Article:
Hornrietta is an eye- and ear-catching animal inside the Zoo. She and her mate, Niles, are southern ground hornbills. Their brightly colored wattles next to their black feathers are one stand-out feature. As the birds get closer to you, you may notice “eyelashes” for days! (While they look and act like eyelashes, they are actually feathers.) And finally, if you have ever heard their booming call you will never forget these magnificent animals.

Those booming calls may be responsible for the pair’s relationship. Before Niles moved into his current home, he was part of the bird show in the farm area and would call out. Hornrietta would return the calls, and they would “talk” back and forth. After some time, it was recommended the two mate. When they were finally introduced beak to beak, things went smoothly – most likely because they remembered each other’s call. The pair has now been together for 10 years. They have one offspring that has since been sent to another zoo and now has a breeding recommendation at Zoo Boise.

Southern Ground Hornbills

Hornrietta and Niles can be found in the mixed-species Savannah Yard next to the hippo home. Both of the birds usually hang out in the front-right corner. Despite their smaller size compared to other animals in the yard, they are territorial. Hornrietta is often seen chasing the cinereous vultures away from their space. Zookeepers say she is braver than Niles, and that makes them a good pair as they balance each other out.

Hornrietta and Niles are great animal ambassadors for their wild counterparts. Southern ground hornbills are vulnerable to extinction. Even though records show these birds living into their 50s regularly, and possibly even longer, they have slow reproductive rates. They live in groups that usually range from two to nine members, and only the dominant male and female of the group breed. Their deaths in the wild are attributed to habitat loss, widespread use of pesticides by farmers and hunting. They are often killed because of their reputation for breaking windows when attacking their reflection. For all of these reasons and more, the Zoo uses some of its conservation funds and donations from its Round Up for Conservation program to support the Mabula Ground Hornbill Project in South Africa. The organization is working hard to reduce threats to the hornbills, and the Zoo is proud to have supported them since 2017.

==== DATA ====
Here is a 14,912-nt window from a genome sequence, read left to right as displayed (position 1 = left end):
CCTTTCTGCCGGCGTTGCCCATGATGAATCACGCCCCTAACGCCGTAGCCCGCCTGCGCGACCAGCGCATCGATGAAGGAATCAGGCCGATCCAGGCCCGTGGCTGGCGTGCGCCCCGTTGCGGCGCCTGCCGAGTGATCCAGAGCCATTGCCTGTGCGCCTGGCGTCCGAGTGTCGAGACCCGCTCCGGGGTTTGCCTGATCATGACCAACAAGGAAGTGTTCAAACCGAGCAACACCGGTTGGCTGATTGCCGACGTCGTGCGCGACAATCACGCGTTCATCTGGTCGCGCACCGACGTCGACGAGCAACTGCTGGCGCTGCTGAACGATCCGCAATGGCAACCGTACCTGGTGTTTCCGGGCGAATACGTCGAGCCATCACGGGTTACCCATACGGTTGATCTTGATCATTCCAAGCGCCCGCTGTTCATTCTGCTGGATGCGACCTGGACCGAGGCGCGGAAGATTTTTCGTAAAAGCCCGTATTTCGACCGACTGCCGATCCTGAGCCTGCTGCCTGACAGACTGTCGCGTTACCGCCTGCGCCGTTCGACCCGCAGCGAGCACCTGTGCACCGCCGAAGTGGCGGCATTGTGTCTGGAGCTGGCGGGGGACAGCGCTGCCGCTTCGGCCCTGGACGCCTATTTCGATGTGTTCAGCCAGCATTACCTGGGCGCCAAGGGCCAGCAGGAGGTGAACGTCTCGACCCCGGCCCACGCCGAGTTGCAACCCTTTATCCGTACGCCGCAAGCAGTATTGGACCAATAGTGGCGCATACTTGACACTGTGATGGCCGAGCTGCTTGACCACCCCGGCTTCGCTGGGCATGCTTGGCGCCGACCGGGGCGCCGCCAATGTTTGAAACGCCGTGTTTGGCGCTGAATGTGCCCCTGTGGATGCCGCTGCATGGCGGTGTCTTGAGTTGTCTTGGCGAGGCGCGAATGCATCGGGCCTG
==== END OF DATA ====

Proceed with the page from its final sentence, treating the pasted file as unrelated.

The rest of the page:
Quick Facts

  • Can fly up to 18 miles per hour
  • Have an impressive wingspan that reaches about four feet across
  • The throat of a male hornbill is completely red, and a female sports a patch of violet blue.
  • Eat fruits, seeds, insects, reptiles and small mammals